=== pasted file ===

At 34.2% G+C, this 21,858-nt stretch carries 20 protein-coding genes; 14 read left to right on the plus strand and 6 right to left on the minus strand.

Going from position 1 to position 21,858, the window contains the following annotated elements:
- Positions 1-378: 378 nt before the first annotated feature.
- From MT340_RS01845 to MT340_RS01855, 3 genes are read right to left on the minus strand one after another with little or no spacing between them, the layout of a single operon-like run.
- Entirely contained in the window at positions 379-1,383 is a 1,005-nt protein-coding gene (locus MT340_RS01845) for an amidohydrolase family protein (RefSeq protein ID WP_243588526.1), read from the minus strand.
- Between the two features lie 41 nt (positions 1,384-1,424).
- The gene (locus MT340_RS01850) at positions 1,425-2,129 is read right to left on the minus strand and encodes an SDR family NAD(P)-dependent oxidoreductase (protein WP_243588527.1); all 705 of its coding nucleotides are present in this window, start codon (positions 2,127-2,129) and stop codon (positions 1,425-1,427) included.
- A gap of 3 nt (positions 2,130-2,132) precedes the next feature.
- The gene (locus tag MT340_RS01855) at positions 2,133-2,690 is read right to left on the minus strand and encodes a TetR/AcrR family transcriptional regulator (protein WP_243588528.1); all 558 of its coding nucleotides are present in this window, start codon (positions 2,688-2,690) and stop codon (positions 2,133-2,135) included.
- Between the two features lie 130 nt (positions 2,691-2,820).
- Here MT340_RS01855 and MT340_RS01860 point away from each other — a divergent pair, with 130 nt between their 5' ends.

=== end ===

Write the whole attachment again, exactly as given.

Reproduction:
At 34.2% G+C, this 21,858-nt stretch carries 20 protein-coding genes; 14 read left to right on the plus strand and 6 right to left on the minus strand.

Going from position 1 to position 21,858, the window contains the following annotated elements:
- Positions 1-378: 378 nt before the first annotated feature.
- From MT340_RS01845 to MT340_RS01855, 3 genes are read right to left on the minus strand one after another with little or no spacing between them, the layout of a single operon-like run.
- Entirely contained in the window at positions 379-1,383 is a 1,005-nt protein-coding gene (locus MT340_RS01845) for an amidohydrolase family protein (RefSeq protein ID WP_243588526.1), read from the minus strand.
- Between the two features lie 41 nt (positions 1,384-1,424).
- The gene (locus MT340_RS01850) at positions 1,425-2,129 is read right to left on the minus strand and encodes an SDR family NAD(P)-dependent oxidoreductase (protein WP_243588527.1); all 705 of its coding nucleotides are present in this window, start codon (positions 2,127-2,129) and stop codon (positions 1,425-1,427) included.
- A gap of 3 nt (positions 2,130-2,132) precedes the next feature.
- The gene (locus tag MT340_RS01855) at positions 2,133-2,690 is read right to left on the minus strand and encodes a TetR/AcrR family transcriptional regulator (protein WP_243588528.1); all 558 of its coding nucleotides are present in this window, start codon (positions 2,688-2,690) and stop codon (positions 2,133-2,135) included.
- Between the two features lie 130 nt (positions 2,691-2,820).
- Here MT340_RS01855 and MT340_RS01860 point away from each other — a divergent pair, with 130 nt between their 5' ends.